Who jumpstarted 2008? Since the International Sweets & Biscuit (ISM) Fair in Cologne at the end of January, the year has raced forward with a variety of events, accelerating life in the fast lane by quantum leaps.
And now it’s time for interpack 2008, the largest confectionery processing and packing show held every three years. Undoubtedly many of our readers have made plans to attend the show, which provides the opportunity to not only eyeball the latest developments in automation and technology, but to gain a better perspective as to where the industry is headed.
But just in case some of you haven’t noticed, it’s critical – now more than ever – for midsized, and yes, even smaller confectionery operations to upgrade their processing and packaging operations.
And it’s not just a case of making things run faster, although efficiency is a must. All those headlines regarding commodity increases weren’t simply sensationalism. Rising costs have made it imperative for supply chain and operations managers to squeeze as many savings as possible from production.
Squeezing costs isn’t the only concern, however. As our coverage of the ISM show details, consumers are increasingly looking for higher quality products, authenticity regarding ingredient sourcing, convenient as well as luxe packaging and what I’d called a bit of lagniappe, that wonderful Creole word that means an unexpected bonus.
This means confectioners are being pushed to provide the public with an extra delight, something extradordinary, be it flavor intensity, an energy boost or an easier-to-handle consumer format.
As a result, manufacturers – as has been detailed by this magazine in the past – need to be more flexible. They also need to be creative, which often requires new processing techniques, retrofitting of existing equipment or adding in existing production lines.
During Candy Industry’s 10th annual European Suppliers Roundtable, it became clear that today’s leading ingredient and equipment suppliers view their customers as partners in the innovation process.
As one executive after another remarked, this collaboration is critical to future development; it stimulates ideas and concepts into what many of us will see on the floor in Düsseldorf during the 2008 interpack show.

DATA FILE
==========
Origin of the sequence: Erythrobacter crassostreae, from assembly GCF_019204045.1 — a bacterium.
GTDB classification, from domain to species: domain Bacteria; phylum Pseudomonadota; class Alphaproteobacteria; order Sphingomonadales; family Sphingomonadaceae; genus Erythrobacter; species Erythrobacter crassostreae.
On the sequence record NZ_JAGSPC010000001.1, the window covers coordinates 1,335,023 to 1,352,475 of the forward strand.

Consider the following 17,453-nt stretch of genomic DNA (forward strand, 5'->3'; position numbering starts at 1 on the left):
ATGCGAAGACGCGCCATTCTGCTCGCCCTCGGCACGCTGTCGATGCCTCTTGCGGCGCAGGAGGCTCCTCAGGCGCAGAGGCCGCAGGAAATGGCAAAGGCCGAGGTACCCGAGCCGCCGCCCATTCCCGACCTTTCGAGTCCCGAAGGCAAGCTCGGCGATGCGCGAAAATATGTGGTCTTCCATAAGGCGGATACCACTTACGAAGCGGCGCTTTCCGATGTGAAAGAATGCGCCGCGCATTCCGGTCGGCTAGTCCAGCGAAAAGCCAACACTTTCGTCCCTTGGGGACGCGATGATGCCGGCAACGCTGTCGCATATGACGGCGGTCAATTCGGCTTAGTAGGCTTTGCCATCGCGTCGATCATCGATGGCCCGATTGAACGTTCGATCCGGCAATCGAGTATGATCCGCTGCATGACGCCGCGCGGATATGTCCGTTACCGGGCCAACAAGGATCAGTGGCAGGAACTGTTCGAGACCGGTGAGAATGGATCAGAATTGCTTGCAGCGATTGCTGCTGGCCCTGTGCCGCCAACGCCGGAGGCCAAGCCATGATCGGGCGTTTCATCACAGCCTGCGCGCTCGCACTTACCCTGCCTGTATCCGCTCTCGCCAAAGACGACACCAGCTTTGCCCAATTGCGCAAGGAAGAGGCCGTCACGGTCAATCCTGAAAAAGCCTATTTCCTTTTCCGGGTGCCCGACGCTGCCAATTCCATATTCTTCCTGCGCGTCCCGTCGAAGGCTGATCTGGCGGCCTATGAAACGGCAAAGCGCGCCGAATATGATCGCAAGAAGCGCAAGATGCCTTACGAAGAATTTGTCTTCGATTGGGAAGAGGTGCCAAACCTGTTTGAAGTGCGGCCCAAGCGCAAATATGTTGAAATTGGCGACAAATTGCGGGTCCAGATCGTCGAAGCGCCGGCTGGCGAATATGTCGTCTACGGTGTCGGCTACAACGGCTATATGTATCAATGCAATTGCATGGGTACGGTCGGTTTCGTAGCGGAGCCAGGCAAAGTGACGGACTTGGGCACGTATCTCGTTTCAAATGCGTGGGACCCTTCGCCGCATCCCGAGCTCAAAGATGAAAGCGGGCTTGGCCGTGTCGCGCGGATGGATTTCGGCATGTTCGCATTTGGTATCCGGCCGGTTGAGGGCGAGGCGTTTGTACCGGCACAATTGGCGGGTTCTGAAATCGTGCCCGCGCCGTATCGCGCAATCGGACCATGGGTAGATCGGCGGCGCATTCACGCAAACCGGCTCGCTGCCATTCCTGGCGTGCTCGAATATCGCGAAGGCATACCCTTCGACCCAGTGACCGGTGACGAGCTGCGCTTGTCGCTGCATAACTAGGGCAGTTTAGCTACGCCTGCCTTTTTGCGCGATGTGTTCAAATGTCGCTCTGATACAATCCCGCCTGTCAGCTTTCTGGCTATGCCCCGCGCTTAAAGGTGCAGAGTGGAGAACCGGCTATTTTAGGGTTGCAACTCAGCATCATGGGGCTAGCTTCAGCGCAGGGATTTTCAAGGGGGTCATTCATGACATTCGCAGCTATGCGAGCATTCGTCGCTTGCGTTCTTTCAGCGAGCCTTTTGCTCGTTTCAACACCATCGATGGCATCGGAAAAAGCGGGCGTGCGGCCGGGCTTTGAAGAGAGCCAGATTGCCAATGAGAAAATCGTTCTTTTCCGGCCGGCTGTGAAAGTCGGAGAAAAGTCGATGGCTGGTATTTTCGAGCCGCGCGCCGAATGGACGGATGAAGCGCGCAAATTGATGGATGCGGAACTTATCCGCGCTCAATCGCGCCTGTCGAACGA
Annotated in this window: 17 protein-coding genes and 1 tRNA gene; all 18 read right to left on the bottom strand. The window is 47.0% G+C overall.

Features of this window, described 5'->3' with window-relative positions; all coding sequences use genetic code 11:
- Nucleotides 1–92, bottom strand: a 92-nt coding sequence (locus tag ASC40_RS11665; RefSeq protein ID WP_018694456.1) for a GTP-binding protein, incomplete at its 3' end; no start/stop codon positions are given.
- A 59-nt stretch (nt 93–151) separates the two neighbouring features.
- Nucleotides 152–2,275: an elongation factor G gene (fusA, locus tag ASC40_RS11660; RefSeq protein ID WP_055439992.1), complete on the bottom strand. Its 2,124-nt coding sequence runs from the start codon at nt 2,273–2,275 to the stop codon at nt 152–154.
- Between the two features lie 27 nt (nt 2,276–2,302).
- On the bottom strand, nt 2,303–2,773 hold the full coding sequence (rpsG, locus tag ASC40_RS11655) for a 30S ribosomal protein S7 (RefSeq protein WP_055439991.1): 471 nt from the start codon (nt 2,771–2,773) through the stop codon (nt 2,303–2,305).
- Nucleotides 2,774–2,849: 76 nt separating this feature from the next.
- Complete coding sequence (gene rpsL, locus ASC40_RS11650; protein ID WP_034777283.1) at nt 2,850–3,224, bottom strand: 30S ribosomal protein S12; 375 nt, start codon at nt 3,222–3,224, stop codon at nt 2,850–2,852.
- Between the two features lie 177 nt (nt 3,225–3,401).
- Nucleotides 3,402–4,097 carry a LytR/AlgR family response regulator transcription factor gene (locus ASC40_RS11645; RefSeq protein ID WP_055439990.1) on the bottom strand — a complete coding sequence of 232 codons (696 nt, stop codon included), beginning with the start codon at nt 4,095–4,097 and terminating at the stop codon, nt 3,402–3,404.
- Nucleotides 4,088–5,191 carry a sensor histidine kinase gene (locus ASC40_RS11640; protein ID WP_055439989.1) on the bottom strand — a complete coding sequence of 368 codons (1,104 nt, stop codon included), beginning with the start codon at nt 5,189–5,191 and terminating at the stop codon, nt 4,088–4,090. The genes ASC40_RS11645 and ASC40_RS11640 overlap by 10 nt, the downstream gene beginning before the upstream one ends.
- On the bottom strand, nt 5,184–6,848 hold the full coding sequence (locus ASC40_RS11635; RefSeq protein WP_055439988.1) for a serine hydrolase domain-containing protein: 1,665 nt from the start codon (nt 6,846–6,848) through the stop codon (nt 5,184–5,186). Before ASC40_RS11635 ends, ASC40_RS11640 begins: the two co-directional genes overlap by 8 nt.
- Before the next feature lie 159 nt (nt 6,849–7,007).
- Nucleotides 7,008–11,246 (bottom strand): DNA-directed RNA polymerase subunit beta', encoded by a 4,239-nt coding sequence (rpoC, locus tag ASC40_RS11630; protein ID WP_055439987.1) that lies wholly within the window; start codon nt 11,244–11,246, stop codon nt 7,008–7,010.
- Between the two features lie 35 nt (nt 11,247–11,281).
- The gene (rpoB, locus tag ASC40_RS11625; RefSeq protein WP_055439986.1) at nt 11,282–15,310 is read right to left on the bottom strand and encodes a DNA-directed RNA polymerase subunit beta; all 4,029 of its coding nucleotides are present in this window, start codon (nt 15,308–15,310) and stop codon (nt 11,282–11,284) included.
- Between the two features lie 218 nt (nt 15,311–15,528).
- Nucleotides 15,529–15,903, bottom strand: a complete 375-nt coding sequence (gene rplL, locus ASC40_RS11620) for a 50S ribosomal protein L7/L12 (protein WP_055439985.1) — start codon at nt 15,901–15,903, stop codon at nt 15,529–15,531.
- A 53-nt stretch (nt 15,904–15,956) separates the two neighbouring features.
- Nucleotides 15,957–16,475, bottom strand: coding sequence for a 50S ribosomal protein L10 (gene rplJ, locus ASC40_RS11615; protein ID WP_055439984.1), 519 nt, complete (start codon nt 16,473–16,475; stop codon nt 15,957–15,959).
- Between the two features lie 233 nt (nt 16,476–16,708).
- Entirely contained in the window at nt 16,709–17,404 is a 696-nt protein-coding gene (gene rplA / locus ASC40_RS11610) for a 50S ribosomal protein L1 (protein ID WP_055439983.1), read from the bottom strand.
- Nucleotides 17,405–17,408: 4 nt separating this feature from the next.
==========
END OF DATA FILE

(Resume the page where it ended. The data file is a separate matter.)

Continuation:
As last month’s and this month’s cover stories attest, the competitive marketplace rewards those who recognize the fast-moving currents carrying confectionery sales throughout the varied retail landscape.
Be it Dynamic Chocolates, Brown & Haley or any other midsized confectionery manufacturer, the path toward sustainable growth requires a combination of risk taking as well as nuts-and-bolts decision-making.
Every operations executive knows full well what his or her strengths and weaknesses are on the plant floor. And despite the gloom and doom atmosphere hovering over the U.S. economy, visionaries and simply people with an experienced business sense recognize that now is the time to exploit strengths and shore up weaknesses.
In today’s world of sensory overload, where information overwhelms, insight is a rare commodity. And while suppliers have their own agendas, namely to make a living selling their wares, they know perfectly well that satisfied clients are the best guarantee for future success. Moreover they are more than willing to share their knowledge and expertise in a mutually beneficial partnership.
Thus, such triennial gatherings as interpack 2008, as well as annual events such as All Candy Expo, IFT, Fi Europe, Pack and Process Expo and others too numerous to mention, provide the opportunity to initiate, maintain and expand these partnerships.
In a world where there are no guarantees, except one’s ability to react to and capitalize on change, now is the time to partner. Leave the excuses to those you pass by.